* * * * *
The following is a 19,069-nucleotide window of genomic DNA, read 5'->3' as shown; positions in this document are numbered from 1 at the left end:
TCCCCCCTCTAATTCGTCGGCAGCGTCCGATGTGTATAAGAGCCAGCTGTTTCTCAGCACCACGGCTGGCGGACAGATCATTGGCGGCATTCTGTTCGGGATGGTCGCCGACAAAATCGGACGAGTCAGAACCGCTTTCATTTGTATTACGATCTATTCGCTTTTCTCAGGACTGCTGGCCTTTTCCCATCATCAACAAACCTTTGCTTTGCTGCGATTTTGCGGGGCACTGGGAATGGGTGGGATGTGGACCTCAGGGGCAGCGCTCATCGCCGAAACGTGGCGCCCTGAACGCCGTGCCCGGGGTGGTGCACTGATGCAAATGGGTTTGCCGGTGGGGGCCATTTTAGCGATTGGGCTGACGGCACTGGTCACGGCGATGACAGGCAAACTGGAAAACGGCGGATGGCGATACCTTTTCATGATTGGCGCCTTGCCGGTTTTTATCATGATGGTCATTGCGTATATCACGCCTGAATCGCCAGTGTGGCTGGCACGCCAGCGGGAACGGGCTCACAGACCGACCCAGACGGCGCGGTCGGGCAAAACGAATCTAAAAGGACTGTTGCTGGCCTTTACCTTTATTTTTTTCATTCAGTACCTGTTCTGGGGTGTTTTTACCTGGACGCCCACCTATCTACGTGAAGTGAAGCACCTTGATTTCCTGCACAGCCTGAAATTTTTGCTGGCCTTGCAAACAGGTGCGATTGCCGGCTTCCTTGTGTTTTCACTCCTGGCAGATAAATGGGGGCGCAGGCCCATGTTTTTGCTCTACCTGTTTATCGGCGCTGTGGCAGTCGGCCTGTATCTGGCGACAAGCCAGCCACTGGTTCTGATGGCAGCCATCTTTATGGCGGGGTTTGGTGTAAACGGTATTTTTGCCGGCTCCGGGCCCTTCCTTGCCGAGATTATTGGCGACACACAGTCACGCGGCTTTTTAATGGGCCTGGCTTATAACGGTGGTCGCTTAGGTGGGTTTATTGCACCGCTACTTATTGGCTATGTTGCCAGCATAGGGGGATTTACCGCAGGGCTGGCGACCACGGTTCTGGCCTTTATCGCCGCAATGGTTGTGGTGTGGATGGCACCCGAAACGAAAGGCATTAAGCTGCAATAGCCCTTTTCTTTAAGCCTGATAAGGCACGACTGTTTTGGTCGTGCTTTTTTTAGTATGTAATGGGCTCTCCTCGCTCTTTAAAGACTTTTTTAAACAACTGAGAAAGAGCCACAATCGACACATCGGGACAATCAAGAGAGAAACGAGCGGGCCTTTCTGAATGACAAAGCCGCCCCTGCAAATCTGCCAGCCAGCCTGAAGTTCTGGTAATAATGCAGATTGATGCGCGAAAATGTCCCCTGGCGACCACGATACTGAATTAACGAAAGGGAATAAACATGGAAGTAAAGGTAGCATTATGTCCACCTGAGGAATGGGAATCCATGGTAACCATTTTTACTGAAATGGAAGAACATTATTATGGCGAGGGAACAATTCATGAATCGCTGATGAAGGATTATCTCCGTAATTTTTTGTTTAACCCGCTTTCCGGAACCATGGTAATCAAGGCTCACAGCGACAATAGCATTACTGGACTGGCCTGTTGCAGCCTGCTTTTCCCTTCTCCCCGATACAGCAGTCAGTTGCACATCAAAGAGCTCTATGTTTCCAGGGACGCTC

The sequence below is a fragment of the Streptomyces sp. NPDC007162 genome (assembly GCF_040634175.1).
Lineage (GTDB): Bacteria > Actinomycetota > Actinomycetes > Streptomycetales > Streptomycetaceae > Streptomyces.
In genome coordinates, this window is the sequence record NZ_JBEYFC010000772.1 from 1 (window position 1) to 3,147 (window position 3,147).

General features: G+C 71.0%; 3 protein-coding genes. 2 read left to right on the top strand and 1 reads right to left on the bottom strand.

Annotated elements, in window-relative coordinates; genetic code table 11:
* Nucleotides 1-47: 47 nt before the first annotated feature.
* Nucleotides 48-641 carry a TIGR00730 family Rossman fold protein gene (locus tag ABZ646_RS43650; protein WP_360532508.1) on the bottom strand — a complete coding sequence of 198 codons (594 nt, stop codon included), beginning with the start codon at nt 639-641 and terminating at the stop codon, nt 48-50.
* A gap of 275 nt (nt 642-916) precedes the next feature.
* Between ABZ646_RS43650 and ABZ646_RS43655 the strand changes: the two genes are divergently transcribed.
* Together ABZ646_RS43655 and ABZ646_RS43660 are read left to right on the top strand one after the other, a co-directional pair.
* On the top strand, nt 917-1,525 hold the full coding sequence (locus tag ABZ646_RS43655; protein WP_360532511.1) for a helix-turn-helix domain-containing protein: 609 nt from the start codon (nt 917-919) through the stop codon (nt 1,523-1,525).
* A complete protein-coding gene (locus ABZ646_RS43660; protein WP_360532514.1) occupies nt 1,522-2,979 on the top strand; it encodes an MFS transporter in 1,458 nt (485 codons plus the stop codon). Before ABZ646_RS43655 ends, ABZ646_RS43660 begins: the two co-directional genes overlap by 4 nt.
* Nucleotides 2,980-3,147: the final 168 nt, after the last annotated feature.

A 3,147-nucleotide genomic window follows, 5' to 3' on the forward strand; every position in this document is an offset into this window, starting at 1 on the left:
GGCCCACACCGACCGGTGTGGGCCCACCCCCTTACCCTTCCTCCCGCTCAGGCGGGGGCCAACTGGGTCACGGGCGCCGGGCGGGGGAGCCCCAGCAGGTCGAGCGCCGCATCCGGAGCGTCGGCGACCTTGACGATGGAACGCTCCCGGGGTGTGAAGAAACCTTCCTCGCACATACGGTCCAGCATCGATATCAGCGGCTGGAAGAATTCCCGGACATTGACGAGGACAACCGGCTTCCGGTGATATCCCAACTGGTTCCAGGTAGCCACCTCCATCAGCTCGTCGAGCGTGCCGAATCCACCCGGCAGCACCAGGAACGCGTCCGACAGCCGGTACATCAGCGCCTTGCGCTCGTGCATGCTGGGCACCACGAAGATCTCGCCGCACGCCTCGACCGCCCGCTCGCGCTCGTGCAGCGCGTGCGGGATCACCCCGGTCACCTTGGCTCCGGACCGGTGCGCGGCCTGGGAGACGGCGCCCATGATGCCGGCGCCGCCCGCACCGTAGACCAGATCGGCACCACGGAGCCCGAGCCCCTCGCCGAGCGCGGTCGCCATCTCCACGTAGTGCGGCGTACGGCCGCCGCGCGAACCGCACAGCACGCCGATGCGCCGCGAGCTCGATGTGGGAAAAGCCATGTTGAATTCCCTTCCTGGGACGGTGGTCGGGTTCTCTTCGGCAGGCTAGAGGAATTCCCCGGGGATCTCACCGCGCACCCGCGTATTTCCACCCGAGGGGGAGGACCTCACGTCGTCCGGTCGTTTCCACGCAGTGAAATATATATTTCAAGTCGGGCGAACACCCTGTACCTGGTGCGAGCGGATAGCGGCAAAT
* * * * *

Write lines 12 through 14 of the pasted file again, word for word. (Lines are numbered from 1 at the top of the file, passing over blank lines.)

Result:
* Together ABZ646_RS43655 and ABZ646_RS43660 are read left to right on the top strand one after the other, a co-directional pair.
* On the top strand, nt 917-1,525 hold the full coding sequence (locus tag ABZ646_RS43655; protein WP_360532511.1) for a helix-turn-helix domain-containing protein: 609 nt from the start codon (nt 917-919) through the stop codon (nt 1,523-1,525).
* A complete protein-coding gene (locus ABZ646_RS43660; protein WP_360532514.1) occupies nt 1,522-2,979 on the top strand; it encodes an MFS transporter in 1,458 nt (485 codons plus the stop codon). Before ABZ646_RS43655 ends, ABZ646_RS43660 begins: the two co-directional genes overlap by 4 nt.